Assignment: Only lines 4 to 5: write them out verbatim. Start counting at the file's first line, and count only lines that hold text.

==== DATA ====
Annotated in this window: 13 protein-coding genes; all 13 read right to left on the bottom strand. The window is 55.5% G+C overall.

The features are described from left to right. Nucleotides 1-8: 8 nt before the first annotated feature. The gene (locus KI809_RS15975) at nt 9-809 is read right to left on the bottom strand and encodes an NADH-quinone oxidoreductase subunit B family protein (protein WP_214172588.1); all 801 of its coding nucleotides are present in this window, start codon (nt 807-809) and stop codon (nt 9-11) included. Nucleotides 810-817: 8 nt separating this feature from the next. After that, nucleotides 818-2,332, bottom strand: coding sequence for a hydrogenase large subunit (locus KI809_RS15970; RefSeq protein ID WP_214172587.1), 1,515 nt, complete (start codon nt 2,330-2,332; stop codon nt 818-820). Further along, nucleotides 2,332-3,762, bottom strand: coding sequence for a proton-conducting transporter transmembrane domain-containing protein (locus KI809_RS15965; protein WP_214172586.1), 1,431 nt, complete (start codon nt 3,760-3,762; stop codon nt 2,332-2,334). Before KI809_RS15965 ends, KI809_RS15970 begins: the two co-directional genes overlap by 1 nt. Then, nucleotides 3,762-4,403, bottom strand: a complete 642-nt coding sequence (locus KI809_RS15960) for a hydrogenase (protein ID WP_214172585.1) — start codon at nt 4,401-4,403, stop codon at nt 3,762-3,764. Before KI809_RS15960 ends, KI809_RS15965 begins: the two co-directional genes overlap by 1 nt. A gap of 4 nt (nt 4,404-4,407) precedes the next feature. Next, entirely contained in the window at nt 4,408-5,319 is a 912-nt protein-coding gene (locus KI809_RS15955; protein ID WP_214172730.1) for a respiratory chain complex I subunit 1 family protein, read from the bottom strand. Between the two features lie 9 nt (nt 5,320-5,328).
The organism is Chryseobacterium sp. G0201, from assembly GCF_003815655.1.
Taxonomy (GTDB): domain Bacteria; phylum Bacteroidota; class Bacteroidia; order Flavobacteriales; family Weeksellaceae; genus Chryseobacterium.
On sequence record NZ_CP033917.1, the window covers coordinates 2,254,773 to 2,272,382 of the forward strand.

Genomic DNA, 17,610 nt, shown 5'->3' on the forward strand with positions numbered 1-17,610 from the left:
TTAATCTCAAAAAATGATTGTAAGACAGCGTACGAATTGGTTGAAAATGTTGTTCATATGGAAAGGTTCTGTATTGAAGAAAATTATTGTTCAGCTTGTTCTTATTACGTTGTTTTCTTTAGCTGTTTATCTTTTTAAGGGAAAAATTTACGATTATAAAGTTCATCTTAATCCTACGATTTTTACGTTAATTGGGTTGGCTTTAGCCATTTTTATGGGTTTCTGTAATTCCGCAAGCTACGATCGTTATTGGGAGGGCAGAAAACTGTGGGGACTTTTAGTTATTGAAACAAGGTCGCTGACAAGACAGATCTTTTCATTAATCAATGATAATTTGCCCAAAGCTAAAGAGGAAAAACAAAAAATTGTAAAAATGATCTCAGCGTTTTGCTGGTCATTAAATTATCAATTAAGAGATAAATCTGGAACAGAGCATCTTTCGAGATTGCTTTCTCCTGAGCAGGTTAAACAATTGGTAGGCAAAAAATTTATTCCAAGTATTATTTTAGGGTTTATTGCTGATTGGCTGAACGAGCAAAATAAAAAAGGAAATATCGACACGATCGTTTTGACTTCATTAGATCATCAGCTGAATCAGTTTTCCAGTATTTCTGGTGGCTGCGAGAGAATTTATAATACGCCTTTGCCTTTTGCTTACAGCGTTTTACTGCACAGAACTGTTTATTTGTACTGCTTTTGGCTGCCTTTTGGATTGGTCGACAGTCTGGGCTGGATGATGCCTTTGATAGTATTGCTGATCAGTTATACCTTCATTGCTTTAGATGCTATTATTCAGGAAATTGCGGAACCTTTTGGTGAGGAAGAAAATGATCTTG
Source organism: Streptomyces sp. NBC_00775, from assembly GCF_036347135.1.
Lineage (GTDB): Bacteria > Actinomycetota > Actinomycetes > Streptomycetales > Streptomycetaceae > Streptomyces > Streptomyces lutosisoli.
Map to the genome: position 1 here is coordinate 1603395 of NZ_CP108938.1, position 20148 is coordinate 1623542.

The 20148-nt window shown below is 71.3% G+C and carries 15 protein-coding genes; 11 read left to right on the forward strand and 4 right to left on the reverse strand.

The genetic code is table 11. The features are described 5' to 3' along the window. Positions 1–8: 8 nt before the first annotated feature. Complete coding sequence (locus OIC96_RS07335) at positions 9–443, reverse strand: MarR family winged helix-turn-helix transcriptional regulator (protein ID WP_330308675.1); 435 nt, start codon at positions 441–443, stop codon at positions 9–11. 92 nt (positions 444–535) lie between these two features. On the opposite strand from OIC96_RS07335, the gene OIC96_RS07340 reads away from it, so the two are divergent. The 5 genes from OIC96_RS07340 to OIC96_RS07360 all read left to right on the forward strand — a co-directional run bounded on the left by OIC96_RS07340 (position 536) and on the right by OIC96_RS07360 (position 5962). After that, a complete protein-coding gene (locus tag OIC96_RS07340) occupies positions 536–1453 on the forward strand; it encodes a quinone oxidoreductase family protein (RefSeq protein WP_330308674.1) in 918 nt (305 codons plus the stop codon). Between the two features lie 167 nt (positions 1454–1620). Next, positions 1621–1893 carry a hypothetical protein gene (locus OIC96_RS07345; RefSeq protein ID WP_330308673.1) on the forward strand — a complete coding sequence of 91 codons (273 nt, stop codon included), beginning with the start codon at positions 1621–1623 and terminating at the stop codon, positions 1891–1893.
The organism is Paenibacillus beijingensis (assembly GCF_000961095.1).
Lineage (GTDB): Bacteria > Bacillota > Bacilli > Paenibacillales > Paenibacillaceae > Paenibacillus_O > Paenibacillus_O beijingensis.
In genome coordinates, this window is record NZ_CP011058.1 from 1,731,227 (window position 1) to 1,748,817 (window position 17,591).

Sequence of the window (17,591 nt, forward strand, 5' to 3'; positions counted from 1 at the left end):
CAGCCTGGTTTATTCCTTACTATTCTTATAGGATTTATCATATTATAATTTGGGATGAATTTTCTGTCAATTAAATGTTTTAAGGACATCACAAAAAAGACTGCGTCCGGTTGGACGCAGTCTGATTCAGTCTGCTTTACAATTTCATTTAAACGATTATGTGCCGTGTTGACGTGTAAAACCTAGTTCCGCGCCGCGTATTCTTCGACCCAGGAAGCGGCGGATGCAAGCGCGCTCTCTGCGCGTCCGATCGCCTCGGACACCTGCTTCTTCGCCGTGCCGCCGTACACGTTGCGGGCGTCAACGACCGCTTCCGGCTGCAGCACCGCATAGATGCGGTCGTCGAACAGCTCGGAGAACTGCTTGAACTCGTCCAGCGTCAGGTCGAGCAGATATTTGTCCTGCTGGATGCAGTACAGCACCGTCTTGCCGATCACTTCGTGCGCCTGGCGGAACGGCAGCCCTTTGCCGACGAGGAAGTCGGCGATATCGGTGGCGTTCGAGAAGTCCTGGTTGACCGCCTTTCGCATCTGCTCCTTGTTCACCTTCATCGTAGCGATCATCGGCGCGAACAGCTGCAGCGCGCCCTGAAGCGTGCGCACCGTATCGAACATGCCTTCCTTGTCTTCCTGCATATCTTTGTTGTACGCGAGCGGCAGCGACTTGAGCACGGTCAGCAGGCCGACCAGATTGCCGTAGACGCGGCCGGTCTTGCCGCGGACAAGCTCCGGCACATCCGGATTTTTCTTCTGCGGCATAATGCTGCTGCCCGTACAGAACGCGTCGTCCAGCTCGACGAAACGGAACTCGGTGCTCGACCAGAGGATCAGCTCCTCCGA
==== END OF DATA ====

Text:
Taxonomy (GTDB): domain Bacteria; phylum Bacteroidota; class Bacteroidia; order Flavobacteriales; family Weeksellaceae; genus Chryseobacterium.
On sequence record NZ_CP033917.1, the window covers coordinates 2,254,773 to 2,272,382 of the forward strand.